Welcome to the world of mixology, where every shake, stir, and pour is an art form! Whether you’re a home bar enthusiast or a budding bartender, understanding the essentials of bar tools and equipment is critical to crafting those picture-perfect cocktails.
Let’s dive into the ocean of bartending tools and explore what it takes to transform your drink-making game.
The Essential Bar Tools List You Will Need to Know
Many bartenders use a mix of the bar tools listed below. You will find out what works for you and what doesn’t.
This list at least lets you know the tools and equipment that are out there to help you make cocktails for yourself, family, friends, and guests.
1. Bar Cart
There has been a huge trend in bar carts for your home bar. They are very useful when you don’t have the valuable space for bottles and glassware anywhere else.
There are some cocktail bars that use carts to do table-side cocktails. Who wouldn’t enjoy a bartender coming to your table and then making cocktails for you something delicious at your table.
2. Bar Mats
Bar mats serve one purpose: to keep your work area clean from spills. No matter how much you want to think you are the cleanest bartender around, you will make spills.
The bar mat keeps those spills of multiple drinks from going everywhere on your bar.
3. Bar Spoons
A must to make stirred cocktails easier to make. With their long handle and tight spirals, you can properly chill and dilute your favorite mixed drinks after practice.
A bar spoon will sometimes have a flat surface on the end to be used as a muddler or a fancy decorative piece.
4. Bar towels
If you never have bartended, you don’t know how essential a bar towel is. Having them spread throughout the bar and on your person will make spills and wiping your hands easier.
Because we work with liquids and syrups, you must constantly wipe something.
5. Bottle Opener
Not all beer and liquor bottles are twist-offs. I know you light beer drinks; your mind is blown. So, to easily pop those caps off those delicious craft beers or even those “domestic” beers, a bottle opener is a must.
It will keep your hands all nice and smooth.
6. Cocktail Napkins
Everyone knows what a cocktail napkin is. It serves as a way to catch any small spills from your drink so the bar doesn’t get too messy.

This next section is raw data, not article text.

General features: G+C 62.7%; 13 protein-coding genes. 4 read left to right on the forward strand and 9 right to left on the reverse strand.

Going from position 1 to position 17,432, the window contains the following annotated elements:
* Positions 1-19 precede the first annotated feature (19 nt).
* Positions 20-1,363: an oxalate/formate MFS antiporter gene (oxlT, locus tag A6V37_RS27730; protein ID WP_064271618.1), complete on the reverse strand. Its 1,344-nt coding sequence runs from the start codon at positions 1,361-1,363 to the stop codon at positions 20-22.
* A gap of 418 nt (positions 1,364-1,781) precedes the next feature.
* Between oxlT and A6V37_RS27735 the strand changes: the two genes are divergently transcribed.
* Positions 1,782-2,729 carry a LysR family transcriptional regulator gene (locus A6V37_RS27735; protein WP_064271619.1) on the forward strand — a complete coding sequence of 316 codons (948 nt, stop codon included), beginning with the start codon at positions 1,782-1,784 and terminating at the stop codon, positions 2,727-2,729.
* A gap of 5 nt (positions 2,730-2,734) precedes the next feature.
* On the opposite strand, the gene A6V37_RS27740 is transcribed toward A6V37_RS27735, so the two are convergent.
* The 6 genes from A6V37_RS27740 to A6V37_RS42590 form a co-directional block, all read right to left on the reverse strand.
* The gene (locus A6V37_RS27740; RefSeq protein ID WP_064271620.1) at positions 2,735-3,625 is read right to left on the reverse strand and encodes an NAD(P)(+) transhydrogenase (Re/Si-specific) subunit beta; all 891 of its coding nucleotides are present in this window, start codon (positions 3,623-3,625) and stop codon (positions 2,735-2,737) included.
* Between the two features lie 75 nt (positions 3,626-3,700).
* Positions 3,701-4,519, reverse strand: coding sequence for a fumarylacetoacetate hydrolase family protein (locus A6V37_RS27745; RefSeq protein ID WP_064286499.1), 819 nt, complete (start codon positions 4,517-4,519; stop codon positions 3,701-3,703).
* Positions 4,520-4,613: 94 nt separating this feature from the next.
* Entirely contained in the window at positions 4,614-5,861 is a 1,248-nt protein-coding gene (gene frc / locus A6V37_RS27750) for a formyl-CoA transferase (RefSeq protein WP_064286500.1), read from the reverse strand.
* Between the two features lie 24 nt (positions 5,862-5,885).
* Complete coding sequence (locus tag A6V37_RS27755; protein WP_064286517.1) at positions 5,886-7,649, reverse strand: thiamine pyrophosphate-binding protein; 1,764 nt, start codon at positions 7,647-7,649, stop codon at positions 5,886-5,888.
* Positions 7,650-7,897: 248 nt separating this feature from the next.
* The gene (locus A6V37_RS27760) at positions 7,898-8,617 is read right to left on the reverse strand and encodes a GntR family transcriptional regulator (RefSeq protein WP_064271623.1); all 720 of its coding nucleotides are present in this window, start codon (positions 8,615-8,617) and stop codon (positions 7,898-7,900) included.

It can also help prevent rings on your table.
7. Cocktail Pourer
Cocktail pourers in dive bars or neighborhood bars are always a must. They help pour with speed and control. If you are going to free pour, you will need a cocktail pourer.
8. Cocktail Rail (Speed Rail)
A speed rail is attached to an ice bin or counter space where you stand to make drinks. It holds the bottles you use the most on a nightly basis.
The less you move from your station, the more cocktails you can make.
In dive bars, it’s usually well-spirited; in cocktail bars, the spirits typically make up the top five or six craft cocktails.
They mix the ingredients, add aeration, and dilute your drink. To make each drink the same every time, cocktail shakers will help you achieve this.
There are three popular styles of cocktail shakers. The most popular shaker is a Boston shaker at a bar; it’s one of my favorite tools.
Some people might not think every bartender needs a corkscrew; if you don’t serve wine, I can understand that, but hear me out.
Some bottles have a plastic, thick, and heavy rubber stopper, and sometimes those toppers break off in the bottle. A corkscrew will be your best friend in that time of need.
11. Cutting Boards
It doesn’t matter what type of bar you work at; you have, at minimum, lime and lemon edges. How do you get them?
You use a knife and a cutting board. Cutting boards are made out of many sizes and materials. I have always liked plastic or recycled material for the ones I use.
12. Fine Mesh Strainer
A fine mesh or tea strainer helps keep those unwanted ice shards, herbs, or fruit from your drink.
A Hawthorne strainer will do great, but a fine mesh will get you there. If you have a drink served up, use a fine mesh.
13. Garnish Picks
Everyone has seen the little plastic pirate swords holding the bright neon cherry or olive in a drink.
Garnish picks have come a long way in the past ten years. From bamboo, skull designs, glass, and anything else you can think of.
They just add a little more personality to the garnish in your drink.
14. Glass Rack
There are two types of glass racks you will see.
One is to store wine glasses used for catering or events. They are plastic and, for the most part, hold 25 glasses.
Second, some bars hang their stem-wear glasses by the foot upside down.
15. Hawthorne Strainer
The Hawthorne strainer is the strainer that rules them all.